Printed 2016/02/11 06:35AM

Extended Events at SQL Server Connections with Jonathan Kehayias

By Steve Jones, 2011/03/29

I was very interested to hear Jonathan Kehayias’ session on extended events. I know this is one of the areas i need work and it is becoming a more important part of SQL Server with each version. Beginning with a good discussion of what extended events are and the terminology is, Jonathan presented a lot of information. Much like PBM, this subsystem requires you to learn a lot of new names and terms in order to even understand the documentation.

With a dozen or so terms I am sure i wasn’t the only one that was slightly confused, not because of the explanations but just because it’s a lot of information. I know i need to read up on this a bit more before i see another session.

One important note: You Need to learn XML. all of the results come back as xml and some knowledge of xquery is going to be necessary to work with the event results, not my favorite thing, but i have another skill to work on now.

After 20 minutes, it’s demo time. The first questions is do log operations cause waits? We see a demo that shows what is recorded in DMVs, what the events see, and what is reported in the query statistics.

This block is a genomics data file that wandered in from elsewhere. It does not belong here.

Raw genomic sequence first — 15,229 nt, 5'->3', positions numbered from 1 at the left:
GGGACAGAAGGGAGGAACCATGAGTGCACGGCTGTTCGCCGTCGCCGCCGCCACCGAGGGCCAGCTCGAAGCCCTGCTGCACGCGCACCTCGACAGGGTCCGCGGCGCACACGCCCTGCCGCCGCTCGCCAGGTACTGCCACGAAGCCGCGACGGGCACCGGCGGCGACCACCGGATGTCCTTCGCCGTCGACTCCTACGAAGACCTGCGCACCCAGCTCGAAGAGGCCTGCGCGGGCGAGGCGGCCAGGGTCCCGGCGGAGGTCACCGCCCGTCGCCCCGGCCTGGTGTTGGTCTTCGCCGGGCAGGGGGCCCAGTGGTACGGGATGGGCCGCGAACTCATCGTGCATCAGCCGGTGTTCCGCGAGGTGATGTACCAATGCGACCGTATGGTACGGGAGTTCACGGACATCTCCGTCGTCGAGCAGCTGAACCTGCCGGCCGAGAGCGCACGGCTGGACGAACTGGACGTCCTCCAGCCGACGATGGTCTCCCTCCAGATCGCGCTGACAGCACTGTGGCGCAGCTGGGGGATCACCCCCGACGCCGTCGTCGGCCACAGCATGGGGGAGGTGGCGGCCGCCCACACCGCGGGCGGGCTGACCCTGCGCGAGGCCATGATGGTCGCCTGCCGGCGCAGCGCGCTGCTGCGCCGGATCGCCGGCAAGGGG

An interesting fact. Once the event data is gathered, you cannot drop the session without losing the data. You can however drop the events and leave the session so you can query the data.

Another item, causality tracking is needed to associate events to a specific process. It adds overhead, but you need this at times to determine which events correspond to which particular sessions doing work.

How often does ghost cleanup run and what does it do? Demo 2 looks at the events that are associated with ghost cleanup. In a busy system, ghost cleanup can become a bottleneck, so it can be handy to know if this is a problem. There is a trace flag to turn this off, but it turns it off for the instance.

The demo looks at what happens when you delete a number of records and the ghost cleanup task begins to fire. By turning off and on ghost cleanup, we can see records being deleted. Lots of events, and we need ghost cleanup hitting lots of records in a short period of time. In fact we saw 12 rows being cleaned up in one ms.

The last demo is a look at checkpoint. What happens with a checkpoint? When does it run during a backup? During the demo we can see the checkpoint being started right after the backup starts and we can see lots of pages being flushed to disk.

Very cool demos. Lots more information than you normally want, but useful stuff for digging into problematic systems.

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